Type of Surgery
The incidence of new reversible myocardial ischemia in relation to the three types of vascular surgical interventions were similar. They were 41% for supraaortic, 35% for aortic, and 41% for infraaortic procedures in patients receiving placebo, and 24%, 20%, and 29% in those receiving clonidine, respectively.
The risk of new reversible myocardial ischemic episodes as shown by S-T segment deviation can be reduced by approximately one third when using a single oral dose of clonidine (2 micro gram/kg). Hemodynamic stability remained unaffected throughout anesthesia and surgery as judged from the need for vasoactive drugs. Although the preoperative crystalloid volume necessary to maintain predetermined levels of blood pressure was slightly greater in the clonidine group (approximately 1.4 ml/kg; P < 0.03), this did not appear to be clinically relevant.
The incidence of new reversible pre- and intraoperative myocardial ischemic episodes (39%) in the placebo group appears high, but it is in accord with previously reported data for patients having vascular surgery. [2,5,6,9]Two possible mechanisms that may have led to a reduction of new reversible myocardial ischemia in patients receiving clonidine include decrease of myocardial oxygen demand and increase in supply. Because the incidence of ischemia associated with hypertension or tachycardia did not differ among groups and subgroups (patients having supraaortic, aortic, and infraaortic surgical procedures), our data support conclusions from previous studies that factors other than hemodynamic abnormalities are more causally related to ischemia than is increased oxygen demand. [6–9].
Although the incidence of new reversible perioperative myocardial ischemia was similar to that of previous studies, [2,5,6,9]the incidence of infarction and fatal cardiac outcome was less compared with those previously reported. [20–22]This might be attributed to the use of an on-line S-T segment trend analyzer and immediate provision of therapy.
Although the number of patients in both groups was reasonably large, and the preoperative patient characteristics concerning cardiac history and modified grading of angina pectoris (including a 12-lead baseline ECG) did not differ, we cannot exclude group differences in the acute preoperative ambulatory pattern of ischemia, because Holter monitoring was not performed, which might have helped to characterize both groups more meticulously. However, by randomizing a large number of patients, it appears unlikely that significant differences in the acute preoperative prevalence for and severity of (silent) myocardial ischemia would influence the results.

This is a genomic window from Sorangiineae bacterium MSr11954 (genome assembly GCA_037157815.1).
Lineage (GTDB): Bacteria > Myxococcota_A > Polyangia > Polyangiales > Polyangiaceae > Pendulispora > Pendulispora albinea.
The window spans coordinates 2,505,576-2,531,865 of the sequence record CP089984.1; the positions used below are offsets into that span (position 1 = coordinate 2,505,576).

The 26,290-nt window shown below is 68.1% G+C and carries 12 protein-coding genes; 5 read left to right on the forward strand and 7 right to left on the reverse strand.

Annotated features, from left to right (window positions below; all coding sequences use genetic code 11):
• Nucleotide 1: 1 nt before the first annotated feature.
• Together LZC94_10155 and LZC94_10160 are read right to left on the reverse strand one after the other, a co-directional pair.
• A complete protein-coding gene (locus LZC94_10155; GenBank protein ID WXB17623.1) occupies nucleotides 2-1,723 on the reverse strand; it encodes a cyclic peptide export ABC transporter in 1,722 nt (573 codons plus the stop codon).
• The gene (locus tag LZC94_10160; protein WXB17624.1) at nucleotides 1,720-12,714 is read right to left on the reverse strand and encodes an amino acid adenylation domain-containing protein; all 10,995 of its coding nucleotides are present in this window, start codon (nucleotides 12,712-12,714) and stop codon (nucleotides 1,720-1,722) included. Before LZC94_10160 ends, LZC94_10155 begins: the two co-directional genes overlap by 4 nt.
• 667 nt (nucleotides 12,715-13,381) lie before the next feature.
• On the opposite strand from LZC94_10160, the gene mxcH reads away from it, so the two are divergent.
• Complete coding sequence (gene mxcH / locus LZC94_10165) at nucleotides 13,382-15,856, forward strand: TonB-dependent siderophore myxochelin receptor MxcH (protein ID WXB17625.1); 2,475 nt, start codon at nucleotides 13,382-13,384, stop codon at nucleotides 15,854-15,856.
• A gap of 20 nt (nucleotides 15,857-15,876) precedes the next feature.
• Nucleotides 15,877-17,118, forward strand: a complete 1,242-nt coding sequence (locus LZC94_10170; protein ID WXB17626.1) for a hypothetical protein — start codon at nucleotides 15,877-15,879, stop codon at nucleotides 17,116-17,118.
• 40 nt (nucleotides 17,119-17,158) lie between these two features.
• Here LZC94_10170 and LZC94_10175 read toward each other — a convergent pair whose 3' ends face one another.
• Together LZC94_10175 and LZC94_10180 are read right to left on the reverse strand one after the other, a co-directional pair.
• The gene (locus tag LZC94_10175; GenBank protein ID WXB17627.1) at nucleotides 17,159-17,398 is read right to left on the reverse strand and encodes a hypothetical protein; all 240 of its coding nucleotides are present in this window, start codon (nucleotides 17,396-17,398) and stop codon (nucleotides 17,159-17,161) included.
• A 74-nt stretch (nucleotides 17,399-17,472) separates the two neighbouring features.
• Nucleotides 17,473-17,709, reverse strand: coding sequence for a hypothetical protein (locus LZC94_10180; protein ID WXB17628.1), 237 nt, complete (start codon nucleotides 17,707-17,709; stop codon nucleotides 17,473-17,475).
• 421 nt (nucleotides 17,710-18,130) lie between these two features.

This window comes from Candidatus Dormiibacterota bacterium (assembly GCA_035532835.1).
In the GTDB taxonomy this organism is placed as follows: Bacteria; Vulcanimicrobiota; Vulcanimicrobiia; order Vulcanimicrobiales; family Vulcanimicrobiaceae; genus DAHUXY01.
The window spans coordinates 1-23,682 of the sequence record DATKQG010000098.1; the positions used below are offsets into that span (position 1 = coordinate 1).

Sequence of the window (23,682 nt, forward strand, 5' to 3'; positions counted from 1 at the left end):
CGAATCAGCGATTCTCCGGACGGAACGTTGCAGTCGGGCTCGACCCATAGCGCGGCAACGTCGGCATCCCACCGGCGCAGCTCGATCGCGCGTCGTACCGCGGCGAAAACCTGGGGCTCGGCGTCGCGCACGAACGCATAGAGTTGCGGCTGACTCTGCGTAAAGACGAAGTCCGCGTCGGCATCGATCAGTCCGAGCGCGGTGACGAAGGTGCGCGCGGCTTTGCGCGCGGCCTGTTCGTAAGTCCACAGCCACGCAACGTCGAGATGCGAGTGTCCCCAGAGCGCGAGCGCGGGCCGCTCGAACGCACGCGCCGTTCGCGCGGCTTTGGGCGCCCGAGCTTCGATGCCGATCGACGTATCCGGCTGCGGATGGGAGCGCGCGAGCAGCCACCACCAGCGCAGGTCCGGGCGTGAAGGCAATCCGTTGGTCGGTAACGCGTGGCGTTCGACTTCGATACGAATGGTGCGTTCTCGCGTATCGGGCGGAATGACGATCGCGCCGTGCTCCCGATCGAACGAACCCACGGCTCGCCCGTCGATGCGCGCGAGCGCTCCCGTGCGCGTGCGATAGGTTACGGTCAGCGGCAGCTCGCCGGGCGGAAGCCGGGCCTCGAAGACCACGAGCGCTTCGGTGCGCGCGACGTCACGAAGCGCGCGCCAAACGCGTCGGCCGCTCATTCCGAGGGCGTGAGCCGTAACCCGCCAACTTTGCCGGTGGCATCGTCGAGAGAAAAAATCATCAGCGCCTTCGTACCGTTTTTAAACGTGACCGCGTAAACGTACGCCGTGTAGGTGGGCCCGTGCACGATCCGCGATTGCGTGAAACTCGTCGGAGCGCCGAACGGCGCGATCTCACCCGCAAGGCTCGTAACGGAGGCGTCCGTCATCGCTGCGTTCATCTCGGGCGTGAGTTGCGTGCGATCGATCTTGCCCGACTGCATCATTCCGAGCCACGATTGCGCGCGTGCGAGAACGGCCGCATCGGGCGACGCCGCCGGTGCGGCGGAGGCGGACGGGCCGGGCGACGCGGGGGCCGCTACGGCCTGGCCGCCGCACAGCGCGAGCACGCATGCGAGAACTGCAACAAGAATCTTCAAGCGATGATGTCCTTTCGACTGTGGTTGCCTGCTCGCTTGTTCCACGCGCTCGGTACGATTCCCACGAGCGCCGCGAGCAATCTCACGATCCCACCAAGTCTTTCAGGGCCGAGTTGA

Because most patients already received (long-term) antianginal and antihypertensive medication, interpretation of the results might be ambiguous. However, because there were no differences between both groups, chronic medication should not have affected our results. Furthermore, given the dynamic nature of the intraoperative period, vascular surgical maneuvers such as aortic cross-clamping and declamping require vasoactive drugs, which might have induced desired reactions (antiischemic) and contributed to higher heart rates (catecholamines) and, possibly, myocardial ischemia. However, because the frequency of therapeutic interventions and dosages used did not differ between groups, the drug regime routinely used probably did not affect the results.
Finally, although the sensitivity to detect myocardial ischemia using leads II and V5ranges from 80% during anesthesia to 96% during exercise, as compared with a standard 12-lead ECG, we might have underestimated the incidence of new intraoperative myocardial ischemia. Furthermore, it is debatable if other (possibly more sensitive and more expensive) techniques such as transesophageal echocardiography or 12-lead real-time ECG monitoring have greater clinical value in identifying acute myocardial ischemia that might benefit certain subsets of patients (i.e., patients with thoracic aortic aneurysms in whom thoracic electrodes could not be attached during left-sided thoracotomy). Nevertheless, this limitation would have affected findings in both groups and thus should not have influenced the results. Accordingly, the lower incidence of new reversible intraoperative myocardial ischemic episodes appears attributable to the added clonidine premedication.
A single small oral dose of clonidine is a simple and effective method to reduce the prevalence of new reversible intraoperative myocardial ischemia without affecting hemodynamic stability in patients with suspected or documented coronary artery disease who are having vascular surgery. Further studies are necessary to determine if larger doses of alpha2-agonists help to reduce the incidence of ischemic events or if side effects (i.e., hemodynamic instability) would mitigate this prophylactic effect.
*Lipszyc M, Engelman E: Clonidine does not prevent myocardial ischemia during noncardiac surgery (abstract). ANESTHESIOLOGY 1991;75:A93.